I hope it’s a lot. It should be a lot.
With temperatures soaring statewide, Gov. Greg Abbott is scrambling to reassure Texans he’s closely monitoring the state’s shaky electric grid as other GOP officials vow to get back to work fixing a system many, including Abbott, declared they had repaired after deadly outages during last year’s winter storms.
An hour after high-level meetings with Abbott, the state’s electricity monitor warned the public that six power plants had failed, forcing the state to call on Texans to reduce air conditioning usage and watch their energy consumption through the weekend. Electric Reliability Council of Texas did not disclose which units had gone offline or when they’d be back up.
ERCOT data showed demand for power in Texas was projected to be within 2,000 megawatts of the total supply by mid-afternoon on Saturday, triggering the conservation alert. Typically the state has a much bigger cushion. When operating reserves drop below 1,750 megawatts for more than 30 minutes, ERCOT can interrupt power for large industrial customers and can call for rotating blackouts if reserves drop to 1,000 megawatts. A megawatt is about enough electricity to power 200 homes on a hot day.
Peak demand on the grid was expected between 5 and 6 p.m on Saturday.
Abbott, who said last June that lawmakers did “everything that needed to be done” for the grid, released a photo of himself on Friday, meeting with officials from ERCOT and the Public Utilities Commission in his office just over an hour before the conservation warning was sent out.
“We continue to work closely to ensure Texas’ power grid remains reliable & meets the needs of Texans,” Abbott said.
Democrat Beto O’Rourke has been blistering at rallies, reminding voters that more than 700 Texans died, by some estimates, when the grid failed in 2021 during the winter storms. Lawmakers had been repeatedly warned that the power grid needed reforms, but those warnings had largely been unheeded until millions of Texans were left without power during the record freezing temperatures last winter.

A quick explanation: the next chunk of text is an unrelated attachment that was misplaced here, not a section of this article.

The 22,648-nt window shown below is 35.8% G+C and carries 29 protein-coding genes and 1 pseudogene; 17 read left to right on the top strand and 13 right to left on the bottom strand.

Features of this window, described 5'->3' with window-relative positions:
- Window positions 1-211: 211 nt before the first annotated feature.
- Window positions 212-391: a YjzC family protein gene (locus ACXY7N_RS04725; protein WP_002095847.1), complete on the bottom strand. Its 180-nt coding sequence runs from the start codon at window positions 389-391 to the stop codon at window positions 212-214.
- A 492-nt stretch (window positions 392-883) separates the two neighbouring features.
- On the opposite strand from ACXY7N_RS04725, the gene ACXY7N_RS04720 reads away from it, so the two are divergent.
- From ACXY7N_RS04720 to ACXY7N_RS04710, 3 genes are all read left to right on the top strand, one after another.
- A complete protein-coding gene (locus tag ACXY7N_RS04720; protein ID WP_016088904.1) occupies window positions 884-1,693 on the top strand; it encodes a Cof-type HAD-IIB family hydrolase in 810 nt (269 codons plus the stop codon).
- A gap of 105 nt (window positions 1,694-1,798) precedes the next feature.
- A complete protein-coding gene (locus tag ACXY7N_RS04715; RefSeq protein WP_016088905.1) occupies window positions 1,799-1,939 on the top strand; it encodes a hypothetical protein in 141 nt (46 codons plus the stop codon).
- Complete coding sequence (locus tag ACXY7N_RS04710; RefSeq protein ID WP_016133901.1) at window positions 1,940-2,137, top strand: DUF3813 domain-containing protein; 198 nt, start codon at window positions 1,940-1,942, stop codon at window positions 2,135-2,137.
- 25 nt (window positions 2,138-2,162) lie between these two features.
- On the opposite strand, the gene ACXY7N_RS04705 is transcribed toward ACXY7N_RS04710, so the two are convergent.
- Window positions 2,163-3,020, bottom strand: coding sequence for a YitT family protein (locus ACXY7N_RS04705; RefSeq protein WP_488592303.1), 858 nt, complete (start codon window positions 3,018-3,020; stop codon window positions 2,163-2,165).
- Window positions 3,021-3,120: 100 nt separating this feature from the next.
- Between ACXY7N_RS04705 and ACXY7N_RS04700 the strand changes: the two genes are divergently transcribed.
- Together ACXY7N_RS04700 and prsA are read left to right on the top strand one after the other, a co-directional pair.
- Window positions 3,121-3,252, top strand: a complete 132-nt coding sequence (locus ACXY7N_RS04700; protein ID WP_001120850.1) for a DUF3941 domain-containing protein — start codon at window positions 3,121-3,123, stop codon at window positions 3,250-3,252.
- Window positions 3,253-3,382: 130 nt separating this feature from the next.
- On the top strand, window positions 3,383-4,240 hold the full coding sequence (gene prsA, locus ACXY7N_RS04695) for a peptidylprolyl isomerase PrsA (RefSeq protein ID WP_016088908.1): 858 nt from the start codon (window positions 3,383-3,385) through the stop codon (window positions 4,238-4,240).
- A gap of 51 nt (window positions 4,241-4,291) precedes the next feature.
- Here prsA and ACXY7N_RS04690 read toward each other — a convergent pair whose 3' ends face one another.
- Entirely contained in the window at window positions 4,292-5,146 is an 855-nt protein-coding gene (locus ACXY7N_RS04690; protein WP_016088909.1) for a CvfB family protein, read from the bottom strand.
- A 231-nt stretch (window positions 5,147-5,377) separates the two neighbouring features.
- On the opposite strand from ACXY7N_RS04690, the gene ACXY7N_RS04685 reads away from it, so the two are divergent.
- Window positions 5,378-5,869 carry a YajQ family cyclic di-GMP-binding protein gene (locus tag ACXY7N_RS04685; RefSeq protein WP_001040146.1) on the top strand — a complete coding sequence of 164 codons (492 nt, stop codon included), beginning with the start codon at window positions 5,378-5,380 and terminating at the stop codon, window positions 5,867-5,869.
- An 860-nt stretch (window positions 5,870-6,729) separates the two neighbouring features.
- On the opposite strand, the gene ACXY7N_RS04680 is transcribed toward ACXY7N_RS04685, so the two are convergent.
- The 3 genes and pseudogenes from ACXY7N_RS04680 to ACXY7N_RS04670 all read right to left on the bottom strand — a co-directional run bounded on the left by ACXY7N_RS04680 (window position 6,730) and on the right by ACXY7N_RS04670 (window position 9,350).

O’Rourke has been campaigning on forcing more weatherization requirements on energy providers and connecting the Texas grid to the national grid to ensure the state can tap into national emergency supplies when needed, something Republicans who control the Legislature have declined to do.
On Friday, he blasted Abbott for waiting until after 5 p.m. on Friday to make ERCOT put out their conservation alert, even though he had been meeting with them well before that.
“He doesn’t want Texans to know that he STILL can’t keep the power running in the energy capital of the world,” O’Rourke said on Friday after the ERCOT alert went out.
By the time you read this, the worst is likely to be over, and maybe there haven’t been any power outages resulting from the extra demand on the grid. But you know, it’s not even halfway through May yet. There will be more opportunities for us to be told to turn the A/C down as the temperatures creep up towards 100. Maybe if Greg Abbott had spent some of that federal COVID relief money on fixing the grid instead of having the National Guard write jaywalking tickets we’d be better off now.
Here are some tweets to sum it up:
Wholesale electricity prices have been super high most of the afternoon, as power has become increasingly scarce.
— Matt Largey (@mattlargey) 5:18 PM – 13 May 2021
Priorities: While your governor was throwing a tantrum about brown babies getting the food they need electric plants were failing, leading to a call for energy conservation across Texas.
— Scott Braddock (@scottbraddock) 6:15 PM – 13 May 2021
30 years of iron-fist Republican rule in Texas, and the best they can do is: “please set your AC to 78.”
— Gene Wu (@GeneForTexas) 11:11 AM – 14 May 2021
— Nathan Ryan (@nthnryn) 5:02 PM – 14 June 2021
The classics always have something to say to us.